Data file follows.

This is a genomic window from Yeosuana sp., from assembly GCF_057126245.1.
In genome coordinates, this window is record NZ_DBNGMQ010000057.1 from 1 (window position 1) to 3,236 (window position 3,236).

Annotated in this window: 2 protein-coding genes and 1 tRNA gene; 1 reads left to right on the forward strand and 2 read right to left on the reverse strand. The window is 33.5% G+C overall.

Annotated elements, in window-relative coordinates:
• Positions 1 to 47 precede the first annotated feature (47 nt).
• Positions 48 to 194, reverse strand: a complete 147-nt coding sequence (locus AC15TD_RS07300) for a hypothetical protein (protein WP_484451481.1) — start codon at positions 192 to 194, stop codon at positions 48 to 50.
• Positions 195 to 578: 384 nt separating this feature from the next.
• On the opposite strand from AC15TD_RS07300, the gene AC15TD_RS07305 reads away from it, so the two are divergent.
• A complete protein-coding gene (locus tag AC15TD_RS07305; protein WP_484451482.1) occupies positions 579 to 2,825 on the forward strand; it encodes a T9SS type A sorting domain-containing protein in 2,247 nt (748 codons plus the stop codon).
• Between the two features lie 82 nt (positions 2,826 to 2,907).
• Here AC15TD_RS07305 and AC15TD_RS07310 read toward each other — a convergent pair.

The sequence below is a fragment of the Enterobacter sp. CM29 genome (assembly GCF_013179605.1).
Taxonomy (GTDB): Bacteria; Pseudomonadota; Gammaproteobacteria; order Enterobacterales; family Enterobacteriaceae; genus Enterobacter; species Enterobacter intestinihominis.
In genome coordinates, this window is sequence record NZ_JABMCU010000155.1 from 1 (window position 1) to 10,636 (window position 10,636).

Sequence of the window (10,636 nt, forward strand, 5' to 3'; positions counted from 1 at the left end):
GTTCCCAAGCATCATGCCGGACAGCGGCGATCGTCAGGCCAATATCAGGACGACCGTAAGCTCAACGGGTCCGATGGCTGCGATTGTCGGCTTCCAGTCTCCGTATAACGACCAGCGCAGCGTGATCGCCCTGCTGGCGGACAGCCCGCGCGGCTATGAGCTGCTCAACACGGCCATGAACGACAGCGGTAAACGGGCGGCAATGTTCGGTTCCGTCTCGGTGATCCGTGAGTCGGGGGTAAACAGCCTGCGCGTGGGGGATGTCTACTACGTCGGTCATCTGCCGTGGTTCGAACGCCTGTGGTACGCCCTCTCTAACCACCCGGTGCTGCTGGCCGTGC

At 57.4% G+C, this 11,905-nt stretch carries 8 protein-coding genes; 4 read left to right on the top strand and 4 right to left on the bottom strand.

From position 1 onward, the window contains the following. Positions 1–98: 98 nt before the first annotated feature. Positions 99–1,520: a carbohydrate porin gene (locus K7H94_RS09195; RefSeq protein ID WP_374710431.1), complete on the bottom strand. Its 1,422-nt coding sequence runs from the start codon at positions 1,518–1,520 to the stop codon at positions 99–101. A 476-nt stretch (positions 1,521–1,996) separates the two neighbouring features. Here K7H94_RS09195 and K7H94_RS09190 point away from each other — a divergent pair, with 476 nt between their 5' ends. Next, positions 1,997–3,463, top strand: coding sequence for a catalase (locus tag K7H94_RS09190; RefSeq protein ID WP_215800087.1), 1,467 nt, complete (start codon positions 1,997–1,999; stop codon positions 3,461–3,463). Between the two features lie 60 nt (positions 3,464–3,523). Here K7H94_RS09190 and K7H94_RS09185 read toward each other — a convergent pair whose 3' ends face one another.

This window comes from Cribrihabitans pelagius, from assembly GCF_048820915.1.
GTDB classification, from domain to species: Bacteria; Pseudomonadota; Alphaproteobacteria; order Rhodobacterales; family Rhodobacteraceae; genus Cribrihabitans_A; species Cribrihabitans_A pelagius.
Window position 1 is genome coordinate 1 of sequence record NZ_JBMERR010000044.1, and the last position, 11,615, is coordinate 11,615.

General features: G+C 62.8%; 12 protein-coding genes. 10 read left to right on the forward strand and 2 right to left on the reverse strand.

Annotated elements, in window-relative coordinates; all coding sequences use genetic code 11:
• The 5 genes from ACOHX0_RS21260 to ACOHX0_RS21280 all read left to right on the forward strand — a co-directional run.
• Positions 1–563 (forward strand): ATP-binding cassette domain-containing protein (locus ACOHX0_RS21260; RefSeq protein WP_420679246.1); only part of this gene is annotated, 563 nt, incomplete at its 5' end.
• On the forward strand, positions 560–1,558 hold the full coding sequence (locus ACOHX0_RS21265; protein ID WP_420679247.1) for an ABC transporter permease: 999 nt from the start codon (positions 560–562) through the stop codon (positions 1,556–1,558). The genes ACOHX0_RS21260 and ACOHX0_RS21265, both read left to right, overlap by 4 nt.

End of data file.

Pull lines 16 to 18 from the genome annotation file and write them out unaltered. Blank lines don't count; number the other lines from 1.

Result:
GTTCCCAAGCATCATGCCGGACAGCGGCGATCGTCAGGCCAATATCAGGACGACCGTAAGCTCAACGGGTCCGATGGCTGCGATTGTCGGCTTCCAGTCTCCGTATAACGACCAGCGCAGCGTGATCGCCCTGCTGGCGGACAGCCCGCGCGGCTATGAGCTGCTCAACACGGCCATGAACGACAGCGGTAAACGGGCGGCAATGTTCGGTTCCGTCTCGGTGATCCGTGAGTCGGGGGTAAACAGCCTGCGCGTGGGGGATGTCTACTACGTCGGTCATCTGCCGTGGTTCGAACGCCTGTGGTACGCCCTCTCTAACCACCCGGTGCTGCTGGCCGTGC

At 57.4% G+C, this 11,905-nt stretch carries 8 protein-coding genes; 4 read left to right on the top strand and 4 right to left on the bottom strand.

From position 1 onward, the window contains the following. Positions 1–98: 98 nt before the first annotated feature. Positions 99–1,520: a carbohydrate porin gene (locus K7H94_RS09195; RefSeq protein ID WP_374710431.1), complete on the bottom strand. Its 1,422-nt coding sequence runs from the start codon at positions 1,518–1,520 to the stop codon at positions 99–101. A 476-nt stretch (positions 1,521–1,996) separates the two neighbouring features. Here K7H94_RS09195 and K7H94_RS09190 point away from each other — a divergent pair, with 476 nt between their 5' ends. Next, positions 1,997–3,463, top strand: coding sequence for a catalase (locus tag K7H94_RS09190; RefSeq protein ID WP_215800087.1), 1,467 nt, complete (start codon positions 1,997–1,999; stop codon positions 3,461–3,463). Between the two features lie 60 nt (positions 3,464–3,523). Here K7H94_RS09190 and K7H94_RS09185 read toward each other — a convergent pair whose 3' ends face one another.